3 Streamflow and Measurement The character, amount, and timing of discharge from a basin tells a lot about flow paths within the basin. Stream flow is one of the most important topics in engineering hydrology because it directly relate to water supply, flood control, reservoir design, navigation, irrigation, drainage, water quality, and others.
4 Need for Stream flow Measurements Floodplain management Flood forecasting & analysis Reservoir operations Low flows – water quality concerns Design structures – culverts, bridges, storm water systems Evaluate changes in land use on watersheds and/or changes in climatic regimes
6 Need for Streamflow Measurements Important to hydrogeologist to identify how to create stream hydrographs from discharge measurements
7 Measurement of discharge Method used depends on type of study, size of river and flow, data requirements, etc. Streamflow measurement techniques can be broadly classified into 2 categories: Direct determination – area-velocity method, dilution techniques, electromagnetic method, ultrasonic method Indirect determination – hydraulic structures, slope-area method
8 Streamflow Measurements Serves as the basis for many water resources engineering designs Three approaches Measurement of water stage (water level) Measurement of flow velocity Hydraulic Structure
11 Streamflow Measurements Measurement of Water Stage Water stage: the elevation above some arbitrary datum of water surface at a station Types of Gages Measuring River Stage: Staff gage – vertical or inclined Suspended – weight gage Recording gage (automatic data logger) Crest – stage gage ( used to indicate high water mark) Pressure sensor Float
23 Current Meter Method 3 types of current meter Propeller type : for high discharge Price type using anemometer Electromagnetic type : for low river flow Rating curve for current meter is given by: V = a + b N where V = flow velocity; a = starting velocity to overcome mechanical friction; b = equipment calibration constant; N = revolutions/sec.
24 For river velocity measurement, we need: Wading/Paddle Bridges Boat Cablecar Cableway
25 Velocity-Area Method Mostly/frequently used River cross-section determined Velocity measured using Float (for straight channel) Current meter Vertical velocity measured at 0.2d and 0.8d if depth,d >0.6m. If d<0.6m, velocity measured at 0.6dm.
26 Velocity-Area Method Q = [Velocity x Area] Need to know width of channel (w), Depth of channel (d), and Velocity of flow (V) (ft/s or m/s) Area = w x d Because depth & velocity vary across a channel: (1)Important to divide the channel into manageable segments (slices); Typically use 10-20 segments (2)For each segment measure depth, width and velocity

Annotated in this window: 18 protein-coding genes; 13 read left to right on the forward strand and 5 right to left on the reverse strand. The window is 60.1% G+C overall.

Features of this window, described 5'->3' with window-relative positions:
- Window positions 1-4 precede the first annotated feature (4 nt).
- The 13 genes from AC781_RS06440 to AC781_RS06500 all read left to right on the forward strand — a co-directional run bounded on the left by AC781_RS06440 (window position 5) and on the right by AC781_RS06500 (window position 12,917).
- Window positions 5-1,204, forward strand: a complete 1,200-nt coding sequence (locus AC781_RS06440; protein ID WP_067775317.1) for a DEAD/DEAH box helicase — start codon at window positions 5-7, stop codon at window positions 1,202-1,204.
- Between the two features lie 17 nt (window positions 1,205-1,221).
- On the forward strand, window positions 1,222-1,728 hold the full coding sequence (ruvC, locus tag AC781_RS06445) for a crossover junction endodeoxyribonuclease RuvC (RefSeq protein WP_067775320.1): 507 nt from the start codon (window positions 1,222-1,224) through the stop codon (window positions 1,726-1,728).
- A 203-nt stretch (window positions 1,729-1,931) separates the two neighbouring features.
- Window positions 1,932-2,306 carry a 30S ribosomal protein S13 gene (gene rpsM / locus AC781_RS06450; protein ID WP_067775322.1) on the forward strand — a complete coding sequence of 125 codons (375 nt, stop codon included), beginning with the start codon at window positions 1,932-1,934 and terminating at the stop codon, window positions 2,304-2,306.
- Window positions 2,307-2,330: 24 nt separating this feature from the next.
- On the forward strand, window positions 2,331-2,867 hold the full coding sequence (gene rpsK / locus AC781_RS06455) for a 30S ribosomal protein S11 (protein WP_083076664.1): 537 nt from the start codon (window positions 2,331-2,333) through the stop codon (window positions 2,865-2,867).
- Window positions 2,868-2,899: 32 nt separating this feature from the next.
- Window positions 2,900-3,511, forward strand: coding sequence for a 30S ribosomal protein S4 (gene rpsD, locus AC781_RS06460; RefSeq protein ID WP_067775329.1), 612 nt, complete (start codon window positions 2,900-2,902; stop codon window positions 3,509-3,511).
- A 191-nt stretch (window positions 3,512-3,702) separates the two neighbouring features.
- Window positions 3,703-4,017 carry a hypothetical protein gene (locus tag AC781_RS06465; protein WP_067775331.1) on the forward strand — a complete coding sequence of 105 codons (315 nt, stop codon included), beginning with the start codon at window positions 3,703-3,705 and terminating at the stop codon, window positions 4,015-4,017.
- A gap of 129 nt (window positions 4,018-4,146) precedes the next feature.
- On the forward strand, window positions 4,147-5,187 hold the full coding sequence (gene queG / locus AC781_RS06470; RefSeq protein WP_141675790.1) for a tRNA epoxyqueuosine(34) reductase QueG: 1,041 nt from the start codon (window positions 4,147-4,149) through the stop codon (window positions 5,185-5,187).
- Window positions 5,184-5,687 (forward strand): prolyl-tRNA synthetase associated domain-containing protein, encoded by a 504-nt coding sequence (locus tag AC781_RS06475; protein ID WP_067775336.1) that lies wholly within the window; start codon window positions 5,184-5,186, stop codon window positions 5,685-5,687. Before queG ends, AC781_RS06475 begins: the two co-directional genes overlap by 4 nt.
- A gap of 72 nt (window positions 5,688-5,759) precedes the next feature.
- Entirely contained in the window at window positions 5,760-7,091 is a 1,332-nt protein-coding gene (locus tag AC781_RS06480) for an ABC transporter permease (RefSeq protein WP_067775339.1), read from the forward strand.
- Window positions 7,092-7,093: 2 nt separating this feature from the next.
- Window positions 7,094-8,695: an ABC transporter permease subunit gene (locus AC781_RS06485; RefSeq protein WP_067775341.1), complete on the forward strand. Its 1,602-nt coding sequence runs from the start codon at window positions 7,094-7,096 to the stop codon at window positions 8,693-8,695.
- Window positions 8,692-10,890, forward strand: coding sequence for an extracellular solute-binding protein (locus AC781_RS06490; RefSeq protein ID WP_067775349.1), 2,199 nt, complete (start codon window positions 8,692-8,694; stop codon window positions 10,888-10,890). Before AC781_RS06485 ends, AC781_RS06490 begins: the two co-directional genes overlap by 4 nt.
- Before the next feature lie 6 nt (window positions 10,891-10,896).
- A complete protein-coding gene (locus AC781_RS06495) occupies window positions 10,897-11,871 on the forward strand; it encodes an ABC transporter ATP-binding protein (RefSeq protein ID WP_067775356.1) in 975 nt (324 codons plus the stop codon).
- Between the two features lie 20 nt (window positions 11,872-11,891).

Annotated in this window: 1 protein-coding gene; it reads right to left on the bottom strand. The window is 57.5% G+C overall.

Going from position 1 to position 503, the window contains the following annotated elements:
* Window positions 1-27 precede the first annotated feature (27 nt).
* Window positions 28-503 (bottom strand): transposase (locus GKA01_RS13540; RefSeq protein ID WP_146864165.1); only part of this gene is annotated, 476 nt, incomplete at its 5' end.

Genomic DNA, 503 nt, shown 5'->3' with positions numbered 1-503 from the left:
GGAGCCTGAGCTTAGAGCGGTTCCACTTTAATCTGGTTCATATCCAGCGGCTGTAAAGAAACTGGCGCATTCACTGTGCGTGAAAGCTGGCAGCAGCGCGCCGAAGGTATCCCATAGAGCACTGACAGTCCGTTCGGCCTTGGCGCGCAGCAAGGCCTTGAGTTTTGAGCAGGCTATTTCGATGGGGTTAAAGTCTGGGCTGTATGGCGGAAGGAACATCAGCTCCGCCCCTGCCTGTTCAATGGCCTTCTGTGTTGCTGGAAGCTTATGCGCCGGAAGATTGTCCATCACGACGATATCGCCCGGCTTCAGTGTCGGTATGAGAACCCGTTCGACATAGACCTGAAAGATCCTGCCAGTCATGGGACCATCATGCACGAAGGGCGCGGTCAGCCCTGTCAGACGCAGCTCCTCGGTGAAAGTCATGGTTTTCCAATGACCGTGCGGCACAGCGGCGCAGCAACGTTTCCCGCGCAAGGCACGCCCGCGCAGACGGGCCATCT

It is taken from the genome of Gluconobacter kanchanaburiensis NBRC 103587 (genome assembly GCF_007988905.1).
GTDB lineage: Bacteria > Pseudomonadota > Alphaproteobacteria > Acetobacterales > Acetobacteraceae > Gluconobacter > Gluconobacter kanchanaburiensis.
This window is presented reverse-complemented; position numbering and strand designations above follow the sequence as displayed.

27 Measuring Streamflow Discharge Procedure: at each segment measure depth then velocity If Depth < 0.6m, take one reading @ 60% depth If Depth > 0.6m take 2 measurements and compute the average –One @ 20% depth –One @ 80% depth –Average the two readings
28 Measuring Streamflow Discharge Two method of measurement Mean section method Mid section method
35 Dilution gauging Using tracer/chemical at upstream For uneven stream base, good method for turbulent streams Q can be determined by tracer quantity and concentration at upstream and downstream (after dilution) using mass transfer equation. need to use tracer that is a) easily soluble, b) have no or very low natural concentrations in stream, c) be conservative, d) easily detectable at low concentrations, e) ecofriendly, f) affordable
38 Dilution gauging: Constant Rate Injection C 1,q C 2 (q+Q) Q
39 Example calculation 20 g/L of tracer injected at upstream of the river at rate 0.01 L/s. Concentration of tracers at downstream is 5 ppb. Estimate the discharge of the river at downstrean. Assume the initial concentration of tracer is very low. Solution: q =0.01 L/s = 10 -5 m 3 /s C 1 = 20 g/L = 20 000 g/m 3 C 2 = 5 ppb = 5 x 10 -6 g/L = 5 x 10 -3 g/m 3 Q = C 1 /C 2 x q = (20 000/5 x 10 -3 )x 10 -5 = 40 m 3 /s = 40 000 L/s
41 Dilution gauging: Sudden Injection Where: V = volume of tracers (m3) t1=time of tracer induced at upstream(point 1) t2=time of tracer detected at point 2 C 1,V 1 C 2, Q 2 Q
42 Example Calculation: 100 liter NaCL at concentration 10 g/L induced at river upstream. Average NaCl concentration after an hour at 800 m distance, at downstream are 0.02 mg/L. Estimate the river discharge at downstream. Solution:
43 - Measure speed of small particles in the flow - Can also track and subtract bottom speed Sonic methods
44 Some gages are designed to measure just high flows
45 Hydraulic Structures Used for small watersheds – such as experimental watersheds – where need accurate, continuous flow measurements. Two types: Weirs Flumes
46 Weirs Obstruct flow and force it through a notch Stage-Q relationship established mathematically for different types of notches
47 Weirs Generally used in small streams Various types V-notch for accurate low flow Rectangular Handles higher flows Less accurate at low flows Trapezoidal -- an intermediate weir Concerns Sediment & debris are trapped Leakage
62 Estimating Discharge (Q) from channel features: Manning’s Equation v = average velocity (m/s) R = hydraulic radius = [Area/wetted perimeter] S = Energy gradient, Approximated by water surface slope n = Manning’s roughness coefficient
63 Chezy Equation Based on Chezy formula, with A = flow cross-section area; C = Chezy Coefficient; R = hydraulic radius, A/P; and S = channel slope. For a given section, = constant whereas for a wide channel (W>10D) RD. Therefore,